This does not fare well for veterinary professionals- particularly after the year we’ve had.
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Overseas Veterinary Workers Encouraged To Take Part In ‘Introduction To The UK Training’
Overseas vets and veterinary nurses are being encouraged to take part in a Royal College of Veterinary Surgeons (RCVS) course ‘An introduction to the UK veterinary profession’.
The course aims to support foreign veterinary professionals who have been practicing in the UK for less than two years. The course will guide prospective/practicing veterinary professionals on how to find a great career in the UK, how to register with the RCVS, what support they can access in the UK, and more.
Whilst the course, for the most part, is free, the second section (which is non-compulsory) costs £150+VAT.
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New Zealand Veterinary Bodies Commit To Communicate Openly About Animal Research And Teaching In The Country
Twenty-one universities, technological institutes, non-profits, government organizations, umbrella bodies, Crown Researcher Institutes, funding organizations, and learned societies have committed to communicating openly about animal use.
New Zealand will be the first country outside the EU to have an openness agreement.
Dr. Jodi Salinsky, an Animal Welfare Officer and Veterinarian at the University of Auckland commented that:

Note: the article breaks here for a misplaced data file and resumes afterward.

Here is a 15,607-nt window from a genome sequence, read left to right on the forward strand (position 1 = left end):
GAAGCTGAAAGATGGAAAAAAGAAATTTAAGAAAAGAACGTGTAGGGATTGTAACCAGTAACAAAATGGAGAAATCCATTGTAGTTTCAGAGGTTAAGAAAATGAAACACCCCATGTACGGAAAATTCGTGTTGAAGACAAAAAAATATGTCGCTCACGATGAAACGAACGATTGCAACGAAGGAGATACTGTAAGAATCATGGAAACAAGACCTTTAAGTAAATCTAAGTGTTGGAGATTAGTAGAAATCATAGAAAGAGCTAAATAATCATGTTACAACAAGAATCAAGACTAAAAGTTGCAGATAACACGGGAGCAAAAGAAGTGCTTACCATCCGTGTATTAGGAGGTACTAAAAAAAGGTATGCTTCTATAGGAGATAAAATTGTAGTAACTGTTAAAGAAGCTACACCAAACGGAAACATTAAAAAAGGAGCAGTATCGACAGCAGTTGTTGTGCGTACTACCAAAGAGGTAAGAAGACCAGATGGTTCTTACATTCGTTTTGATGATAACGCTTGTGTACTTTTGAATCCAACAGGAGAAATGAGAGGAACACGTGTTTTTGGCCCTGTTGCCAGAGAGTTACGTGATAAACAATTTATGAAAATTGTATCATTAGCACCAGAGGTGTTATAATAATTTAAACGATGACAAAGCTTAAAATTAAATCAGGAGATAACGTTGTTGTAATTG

‘This will help organizations that conduct, fund, or support animal research communicate about the crucial work that is being done on the public’s behalf, by dedicated researchers, technicians, and animal care staff.’
The use of animals in research remains vital to scientific, medical, and veterinary progress. This agreement would better educate the wider community on this necessity.
‘We look forward to the day when animals are no longer needed and honor the animals for the advances made that allow treatments, vaccinations, and cures for diseases to be found.’
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How To Manage Staff During The ‘Pingdemic’
Although it looks like the worst is over in terms of the covid-19 pandemic, a new crisis is emerging.
The ‘pingdemic’ (a term coined in the UK which denotes the rise of UK workers being ‘pinged’ by the NHS covid-19 application) has meant that more and more veterinary practices are having to navigate multiple staff members being off to isolate.
Given the strain this puts on practices and their employees, what can managers or practice owners do to lessen the impact?
Look Out For The Team’s Mental Wellbeing
Whilst we’re sure some staff members will be delighted to get a few days off work, others (particularly those who have to remain in practice), will likely be feeling the brunt of employee shortages.
Scheduling regular check-ins and reducing your client capacity will likely be necessary to prevent staff from being exhausted and burned out.
Amend Your Scheduling
If you think staff isolation is a real risk, consider discussing emergency scheduling plans ahead of time. Which services will you be able to reschedule? What is the lowest capacity you can work at without putting anyone at risk? Discuss this with your whole team.